This is not considered an effective safety strategy. Jaywalking enforcement is often episodic and inconsistent, but is usually seen as a waste of police manpower. Many police administrators start jaywalking enforcement programs only to later regret this decision.

It’s worth noting that jaywalking itself is something of an invented infraction, conjured by groups seeking to redesign American cities around  automobiles, according to Peter Norton, author of “Street Rivals: Jaywalking and the Invention of the Motor Age Street.”

Before the American city could be physically reconstructed to accommodate automobiles, its streets had to be socially reconstructed as places where cars belong. Until then, streets were regarded as public spaces, where practices that endangered or obstructed others (including pedestrians) were disreputable. Motorists’ claim to street space was therefore fragile, subject to restrictions that threatened to negate the advantages of car ownership.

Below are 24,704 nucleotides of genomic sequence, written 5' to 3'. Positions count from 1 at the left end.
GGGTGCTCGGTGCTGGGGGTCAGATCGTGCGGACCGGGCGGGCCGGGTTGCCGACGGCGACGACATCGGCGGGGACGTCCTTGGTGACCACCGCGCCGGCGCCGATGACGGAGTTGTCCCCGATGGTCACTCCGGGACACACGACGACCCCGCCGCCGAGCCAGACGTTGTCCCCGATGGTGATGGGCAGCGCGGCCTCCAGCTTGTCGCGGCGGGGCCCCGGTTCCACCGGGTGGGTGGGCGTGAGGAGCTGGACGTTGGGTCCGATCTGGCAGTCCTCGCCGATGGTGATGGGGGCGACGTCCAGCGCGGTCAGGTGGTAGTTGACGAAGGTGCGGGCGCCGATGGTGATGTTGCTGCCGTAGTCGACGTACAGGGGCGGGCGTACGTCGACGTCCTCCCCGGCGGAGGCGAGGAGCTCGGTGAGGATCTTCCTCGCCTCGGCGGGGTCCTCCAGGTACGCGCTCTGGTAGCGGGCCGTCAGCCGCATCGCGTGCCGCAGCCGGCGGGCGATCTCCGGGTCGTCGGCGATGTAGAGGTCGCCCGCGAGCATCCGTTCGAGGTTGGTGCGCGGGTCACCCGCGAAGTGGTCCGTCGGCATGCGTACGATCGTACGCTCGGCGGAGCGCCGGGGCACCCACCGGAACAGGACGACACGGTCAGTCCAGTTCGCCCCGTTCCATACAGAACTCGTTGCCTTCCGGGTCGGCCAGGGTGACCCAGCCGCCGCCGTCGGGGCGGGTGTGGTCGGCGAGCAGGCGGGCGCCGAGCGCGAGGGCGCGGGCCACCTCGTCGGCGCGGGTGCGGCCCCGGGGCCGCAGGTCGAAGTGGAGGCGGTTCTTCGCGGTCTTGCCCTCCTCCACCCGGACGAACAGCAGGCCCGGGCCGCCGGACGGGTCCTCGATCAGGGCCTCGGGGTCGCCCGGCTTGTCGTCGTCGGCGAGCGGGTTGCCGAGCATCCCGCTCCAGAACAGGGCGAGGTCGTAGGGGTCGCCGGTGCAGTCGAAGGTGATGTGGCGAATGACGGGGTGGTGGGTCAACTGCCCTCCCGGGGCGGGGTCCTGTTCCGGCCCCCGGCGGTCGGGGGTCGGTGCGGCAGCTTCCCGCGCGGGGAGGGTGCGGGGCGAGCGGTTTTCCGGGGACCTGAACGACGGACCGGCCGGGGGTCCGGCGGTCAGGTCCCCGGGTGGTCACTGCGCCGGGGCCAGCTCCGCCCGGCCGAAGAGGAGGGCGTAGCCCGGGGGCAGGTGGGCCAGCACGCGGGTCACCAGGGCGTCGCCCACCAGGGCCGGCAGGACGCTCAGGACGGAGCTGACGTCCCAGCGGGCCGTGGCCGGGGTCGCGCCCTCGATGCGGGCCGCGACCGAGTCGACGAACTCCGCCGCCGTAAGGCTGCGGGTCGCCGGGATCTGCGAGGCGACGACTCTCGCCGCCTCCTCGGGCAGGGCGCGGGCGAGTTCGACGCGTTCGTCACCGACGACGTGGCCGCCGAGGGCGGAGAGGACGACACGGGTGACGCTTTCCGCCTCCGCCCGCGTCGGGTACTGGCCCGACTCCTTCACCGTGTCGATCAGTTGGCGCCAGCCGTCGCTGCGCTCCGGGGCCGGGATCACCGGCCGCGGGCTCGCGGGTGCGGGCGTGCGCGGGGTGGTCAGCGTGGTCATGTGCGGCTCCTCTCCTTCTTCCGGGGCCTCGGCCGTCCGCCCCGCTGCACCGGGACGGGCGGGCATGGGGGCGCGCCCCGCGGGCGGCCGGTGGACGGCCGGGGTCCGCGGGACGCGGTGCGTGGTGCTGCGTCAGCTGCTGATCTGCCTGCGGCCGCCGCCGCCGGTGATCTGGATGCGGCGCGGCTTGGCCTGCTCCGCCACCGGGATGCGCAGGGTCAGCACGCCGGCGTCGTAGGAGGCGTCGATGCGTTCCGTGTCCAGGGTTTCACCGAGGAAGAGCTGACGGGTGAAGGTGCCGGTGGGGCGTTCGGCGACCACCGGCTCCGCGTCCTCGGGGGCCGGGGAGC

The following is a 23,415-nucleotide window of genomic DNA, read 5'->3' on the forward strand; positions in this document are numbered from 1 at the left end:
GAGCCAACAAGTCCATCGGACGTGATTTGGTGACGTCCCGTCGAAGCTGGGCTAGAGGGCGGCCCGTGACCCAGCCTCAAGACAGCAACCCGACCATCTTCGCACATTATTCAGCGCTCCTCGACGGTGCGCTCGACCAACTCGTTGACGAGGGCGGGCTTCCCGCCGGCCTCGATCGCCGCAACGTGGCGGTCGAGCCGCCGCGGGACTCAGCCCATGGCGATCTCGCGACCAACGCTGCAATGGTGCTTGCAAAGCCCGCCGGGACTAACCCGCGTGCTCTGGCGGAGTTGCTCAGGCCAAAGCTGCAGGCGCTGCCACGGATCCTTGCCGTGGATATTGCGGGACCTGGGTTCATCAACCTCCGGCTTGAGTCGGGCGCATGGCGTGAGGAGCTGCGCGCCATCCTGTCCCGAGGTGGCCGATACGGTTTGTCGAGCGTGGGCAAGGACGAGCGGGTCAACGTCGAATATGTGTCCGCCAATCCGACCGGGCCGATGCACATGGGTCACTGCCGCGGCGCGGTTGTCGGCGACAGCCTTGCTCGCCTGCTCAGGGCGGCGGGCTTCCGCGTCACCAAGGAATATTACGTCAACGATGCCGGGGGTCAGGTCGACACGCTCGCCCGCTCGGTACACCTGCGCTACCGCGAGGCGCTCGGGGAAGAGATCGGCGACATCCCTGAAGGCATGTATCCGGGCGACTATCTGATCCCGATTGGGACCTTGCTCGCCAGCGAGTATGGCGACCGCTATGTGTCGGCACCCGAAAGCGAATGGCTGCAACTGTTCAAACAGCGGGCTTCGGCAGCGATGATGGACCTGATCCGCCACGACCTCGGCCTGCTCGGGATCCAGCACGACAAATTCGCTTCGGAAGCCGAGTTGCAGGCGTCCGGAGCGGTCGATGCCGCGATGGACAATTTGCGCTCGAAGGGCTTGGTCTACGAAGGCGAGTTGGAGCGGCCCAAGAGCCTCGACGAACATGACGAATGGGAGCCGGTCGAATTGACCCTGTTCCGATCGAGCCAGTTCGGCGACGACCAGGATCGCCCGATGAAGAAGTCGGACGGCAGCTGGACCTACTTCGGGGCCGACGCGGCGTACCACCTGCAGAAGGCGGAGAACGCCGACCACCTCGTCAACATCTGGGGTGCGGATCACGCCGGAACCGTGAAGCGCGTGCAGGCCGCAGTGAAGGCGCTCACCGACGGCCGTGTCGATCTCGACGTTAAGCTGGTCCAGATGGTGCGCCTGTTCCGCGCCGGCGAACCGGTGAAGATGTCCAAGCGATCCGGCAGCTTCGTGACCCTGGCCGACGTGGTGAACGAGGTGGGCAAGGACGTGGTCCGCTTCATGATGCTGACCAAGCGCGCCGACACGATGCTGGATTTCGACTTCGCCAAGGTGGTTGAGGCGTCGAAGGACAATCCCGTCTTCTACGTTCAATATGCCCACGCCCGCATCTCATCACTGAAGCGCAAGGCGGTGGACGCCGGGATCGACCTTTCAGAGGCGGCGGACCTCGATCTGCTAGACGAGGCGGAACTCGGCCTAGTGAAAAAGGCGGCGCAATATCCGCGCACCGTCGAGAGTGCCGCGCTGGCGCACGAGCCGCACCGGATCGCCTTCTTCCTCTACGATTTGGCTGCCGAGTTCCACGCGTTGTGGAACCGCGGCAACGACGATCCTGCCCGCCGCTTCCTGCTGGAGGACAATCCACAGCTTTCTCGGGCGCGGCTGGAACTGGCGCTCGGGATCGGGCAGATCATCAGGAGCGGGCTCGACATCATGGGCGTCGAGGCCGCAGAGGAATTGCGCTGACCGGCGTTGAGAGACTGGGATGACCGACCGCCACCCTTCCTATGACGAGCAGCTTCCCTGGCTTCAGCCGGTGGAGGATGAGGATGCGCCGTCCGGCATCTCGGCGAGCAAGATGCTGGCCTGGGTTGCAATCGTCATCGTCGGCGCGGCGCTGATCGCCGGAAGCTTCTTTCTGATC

So here’s what they did:

Automotive interest groups (motordom) recognized this obstacle and organized in the teens and 1920s to overcome it. One tool in this effort was [the term] jaywalker. Motordom discovered this obscure colloquialism in the teens, reinvented it, and introduced it to the millions. It ridiculed once-respectable street uses and cast doubt on pedestrians’ legitimacy in most of the street.

And what is jaywalking, exactly? The word does not appear in the Georgia Code. And in fact, what’s typically called jaywalking — crossing the street between intersections — is perfectly legal under state law in many areas of Savannah. From the O.C.G.A.:

§ 40-6-92.  Crossing roadway elsewhere than at crosswalk (c) Between adjacent intersections at which traffic-control signals are in operation, pedestrians shall not cross at any place except in a marked crosswalk.